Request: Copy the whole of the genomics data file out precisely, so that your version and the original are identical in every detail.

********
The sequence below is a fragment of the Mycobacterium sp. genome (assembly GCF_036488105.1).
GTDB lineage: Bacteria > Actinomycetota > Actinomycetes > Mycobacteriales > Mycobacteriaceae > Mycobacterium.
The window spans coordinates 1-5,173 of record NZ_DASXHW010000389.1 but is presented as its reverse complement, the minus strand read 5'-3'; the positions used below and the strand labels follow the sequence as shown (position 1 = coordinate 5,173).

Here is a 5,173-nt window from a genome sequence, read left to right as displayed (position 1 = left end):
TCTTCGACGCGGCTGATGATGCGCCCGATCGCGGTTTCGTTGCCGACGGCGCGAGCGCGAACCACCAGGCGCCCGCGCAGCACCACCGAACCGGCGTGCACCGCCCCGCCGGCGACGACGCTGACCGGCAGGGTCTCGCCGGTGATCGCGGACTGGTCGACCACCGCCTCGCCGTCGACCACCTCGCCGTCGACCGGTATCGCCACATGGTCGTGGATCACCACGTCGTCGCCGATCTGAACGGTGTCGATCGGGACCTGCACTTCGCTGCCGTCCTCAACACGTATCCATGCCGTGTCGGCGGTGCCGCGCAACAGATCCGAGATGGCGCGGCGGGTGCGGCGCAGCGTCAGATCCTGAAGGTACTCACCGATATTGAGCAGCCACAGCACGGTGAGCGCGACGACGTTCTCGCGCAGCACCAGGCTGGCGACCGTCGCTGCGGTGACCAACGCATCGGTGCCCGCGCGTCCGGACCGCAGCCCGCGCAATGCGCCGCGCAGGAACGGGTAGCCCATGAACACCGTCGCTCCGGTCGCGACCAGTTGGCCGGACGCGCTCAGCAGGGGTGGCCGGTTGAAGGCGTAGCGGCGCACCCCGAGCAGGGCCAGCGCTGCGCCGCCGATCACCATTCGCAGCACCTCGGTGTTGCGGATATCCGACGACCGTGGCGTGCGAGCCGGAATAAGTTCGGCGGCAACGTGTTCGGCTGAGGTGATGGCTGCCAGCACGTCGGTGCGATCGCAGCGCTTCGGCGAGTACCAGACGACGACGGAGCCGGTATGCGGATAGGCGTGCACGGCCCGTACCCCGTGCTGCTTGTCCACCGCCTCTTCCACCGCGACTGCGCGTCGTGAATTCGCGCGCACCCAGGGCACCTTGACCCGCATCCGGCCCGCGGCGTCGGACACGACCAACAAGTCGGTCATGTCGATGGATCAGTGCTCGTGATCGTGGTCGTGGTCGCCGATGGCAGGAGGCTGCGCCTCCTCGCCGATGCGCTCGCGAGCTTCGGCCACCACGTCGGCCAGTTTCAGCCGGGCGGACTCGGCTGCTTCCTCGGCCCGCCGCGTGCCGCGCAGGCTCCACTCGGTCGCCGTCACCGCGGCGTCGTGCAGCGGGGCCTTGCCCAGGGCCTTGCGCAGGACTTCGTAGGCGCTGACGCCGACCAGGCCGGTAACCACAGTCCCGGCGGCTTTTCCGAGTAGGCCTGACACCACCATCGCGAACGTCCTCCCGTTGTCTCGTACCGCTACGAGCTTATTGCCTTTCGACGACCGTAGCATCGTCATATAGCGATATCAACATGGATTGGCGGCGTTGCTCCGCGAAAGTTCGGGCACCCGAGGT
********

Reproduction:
The sequence below is a fragment of the Mycobacterium sp. genome (assembly GCF_036488105.1).
GTDB lineage: Bacteria > Actinomycetota > Actinomycetes > Mycobacteriales > Mycobacteriaceae > Mycobacterium.
The window spans coordinates 1-5,173 of record NZ_DASXHW010000389.1 but is presented as its reverse complement, the minus strand read 5'-3'; the positions used below and the strand labels follow the sequence as shown (position 1 = coordinate 5,173).

Here is a 5,173-nt window from a genome sequence, read left to right as displayed (position 1 = left end):
TCTTCGACGCGGCTGATGATGCGCCCGATCGCGGTTTCGTTGCCGACGGCGCGAGCGCGAACCACCAGGCGCCCGCGCAGCACCACCGAACCGGCGTGCACCGCCCCGCCGGCGACGACGCTGACCGGCAGGGTCTCGCCGGTGATCGCGGACTGGTCGACCACCGCCTCGCCGTCGACCACCTCGCCGTCGACCGGTATCGCCACATGGTCGTGGATCACCACGTCGTCGCCGATCTGAACGGTGTCGATCGGGACCTGCACTTCGCTGCCGTCCTCAACACGTATCCATGCCGTGTCGGCGGTGCCGCGCAACAGATCCGAGATGGCGCGGCGGGTGCGGCGCAGCGTCAGATCCTGAAGGTACTCACCGATATTGAGCAGCCACAGCACGGTGAGCGCGACGACGTTCTCGCGCAGCACCAGGCTGGCGACCGTCGCTGCGGTGACCAACGCATCGGTGCCCGCGCGTCCGGACCGCAGCCCGCGCAATGCGCCGCGCAGGAACGGGTAGCCCATGAACACCGTCGCTCCGGTCGCGACCAGTTGGCCGGACGCGCTCAGCAGGGGTGGCCGGTTGAAGGCGTAGCGGCGCACCCCGAGCAGGGCCAGCGCTGCGCCGCCGATCACCATTCGCAGCACCTCGGTGTTGCGGATATCCGACGACCGTGGCGTGCGAGCCGGAATAAGTTCGGCGGCAACGTGTTCGGCTGAGGTGATGGCTGCCAGCACGTCGGTGCGATCGCAGCGCTTCGGCGAGTACCAGACGACGACGGAGCCGGTATGCGGATAGGCGTGCACGGCCCGTACCCCGTGCTGCTTGTCCACCGCCTCTTCCACCGCGACTGCGCGTCGTGAATTCGCGCGCACCCAGGGCACCTTGACCCGCATCCGGCCCGCGGCGTCGGACACGACCAACAAGTCGGTCATGTCGATGGATCAGTGCTCGTGATCGTGGTCGTGGTCGCCGATGGCAGGAGGCTGCGCCTCCTCGCCGATGCGCTCGCGAGCTTCGGCCACCACGTCGGCCAGTTTCAGCCGGGCGGACTCGGCTGCTTCCTCGGCCCGCCGCGTGCCGCGCAGGCTCCACTCGGTCGCCGTCACCGCGGCGTCGTGCAGCGGGGCCTTGCCCAGGGCCTTGCGCAGGACTTCGTAGGCGCTGACGCCGACCAGGCCGGTAACCACAGTCCCGGCGGCTTTTCCGAGTAGGCCTGACACCACCATCGCGAACGTCCTCCCGTTGTCTCGTACCGCTACGAGCTTATTGCCTTTCGACGACCGTAGCATCGTCATATAGCGATATCAACATGGATTGGCGGCGTTGCTCCGCGAAAGTTCGGGCACCCGAGGT